The Potato Diet and Weight Loss

Currently, there are no scientific studies that have been conducted on the potato diet. But since the diet encourages low intake of calories, it may help you lose weight. Several studies have shown that diets that are low in calories can promote weight loss, especially with total adherence. One of the rules in the diet requires you to take two to five pounds (0.9-2.3 kgs) of potatoes per day. While this may seem too much, it only amounts to 530-1,300 calories. As you can see, this is fairly lower than an adult’s calorie consumption a day.

Another way this diet can enhance weight loss is by decreasing hunger. Proteinase inhibitor 2 is a compound found in potatoes, which slows down digestion, thus decreasing hunger.

Animal studies have also shown that the diet may promote weight loss. Noteworthy, the potato diet cannot be used as a weight-loss remedy for a long time. Though potatoes contain beneficial nutrients, they still don’t provide you with all key nutrients for optimal health. What’s more, following a very low-calorie diet may slow your metabolism and reduce muscle mass. Lastly, the chances are high that you can gain back the lost weight once you are off the diet.

Other Potential Benefits

It’s true that the potato diet has several shortcomings and loopholes, however, it does have other benefits:

Highly nutritious:

Potatoes are a great source of vitamins and minerals, including potassium, vitamin C, iron, and folate.

It’s comprehensive:

The diet even though it has rules, the guidelines are fairly easy to understand as it involves eating plain potatoes for three to five days.

It’s cheap:

Potatoes are affordable and available.

It’s rich in fiber:

Several studies have shown that diets rich in fiber can improve gut health, a sure bet to reducing the risk of obesity, heart disease, and type 2 diabetes.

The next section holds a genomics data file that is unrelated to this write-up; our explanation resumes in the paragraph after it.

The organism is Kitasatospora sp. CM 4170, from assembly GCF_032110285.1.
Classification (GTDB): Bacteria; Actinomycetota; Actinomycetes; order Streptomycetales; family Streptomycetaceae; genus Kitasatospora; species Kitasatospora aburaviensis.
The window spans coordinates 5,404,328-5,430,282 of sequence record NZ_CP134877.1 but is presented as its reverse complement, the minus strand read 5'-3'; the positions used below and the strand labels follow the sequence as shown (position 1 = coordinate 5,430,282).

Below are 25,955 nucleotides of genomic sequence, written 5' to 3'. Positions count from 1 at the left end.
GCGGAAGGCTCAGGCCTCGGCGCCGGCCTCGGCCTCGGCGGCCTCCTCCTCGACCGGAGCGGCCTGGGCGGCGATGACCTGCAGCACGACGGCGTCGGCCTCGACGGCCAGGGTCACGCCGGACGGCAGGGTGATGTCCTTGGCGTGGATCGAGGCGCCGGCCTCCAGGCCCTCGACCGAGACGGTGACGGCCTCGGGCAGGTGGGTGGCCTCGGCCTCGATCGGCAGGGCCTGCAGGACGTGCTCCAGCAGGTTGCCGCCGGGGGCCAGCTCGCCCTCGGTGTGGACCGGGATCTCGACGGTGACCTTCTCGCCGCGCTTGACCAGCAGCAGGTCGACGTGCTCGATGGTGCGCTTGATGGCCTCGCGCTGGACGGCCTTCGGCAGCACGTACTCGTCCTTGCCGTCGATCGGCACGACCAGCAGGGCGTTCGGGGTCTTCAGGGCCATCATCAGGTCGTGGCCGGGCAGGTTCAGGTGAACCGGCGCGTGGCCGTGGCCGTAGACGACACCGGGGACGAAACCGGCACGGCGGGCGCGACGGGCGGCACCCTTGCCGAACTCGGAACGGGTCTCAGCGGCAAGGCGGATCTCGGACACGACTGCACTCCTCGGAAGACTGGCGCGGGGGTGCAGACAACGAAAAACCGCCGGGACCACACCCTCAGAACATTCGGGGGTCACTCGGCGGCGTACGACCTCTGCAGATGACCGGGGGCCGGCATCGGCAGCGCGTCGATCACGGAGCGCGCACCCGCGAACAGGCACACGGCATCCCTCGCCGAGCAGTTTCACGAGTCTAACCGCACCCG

Potatoes lack all the essential nutrients that your body may need, but which food can? It will help to follow a diet that is well-balanced and contains fruits, vegetables, healthy fats, whole grain, and lean protein. This will help improve your health while promoting weight loss.

Potential Cons

Extremely restrictive:

The potato diet demands that you only eat plain potatoes.

Lacks essential nutrients, fats and protein: Potatoes are low in vitamin A and certain B vitamins.

May cause muscle loss:

Potatoes are likely to promote weight loss. This loss is a combination of fats and muscle mass.

Conclusion

The potato diet was popularized by Tim Steele, in 2016. It involves eating plain cooked potatoes for three to five days.  You can use water or plain tea to quench your thirst. While potatoes can support weight loss, the diet itself can lead to loss of muscle mass and slowed metabolism.

Crystal Kadir

MS, Durham University GP The work of a family doctor includes a wide range of clinical diversity, which requires extensive knowledge and erudition from a specialist. However, I believe that the most important thing for a family doctor is to be human because the cooperation and understanding between the doctor and the patient are crucial in ensuring successful health care. On my days off, I love being in nature. Since childhood, I have been passionate about playing chess and tennis. Whenever I have time off, I enjoy traveling around the world.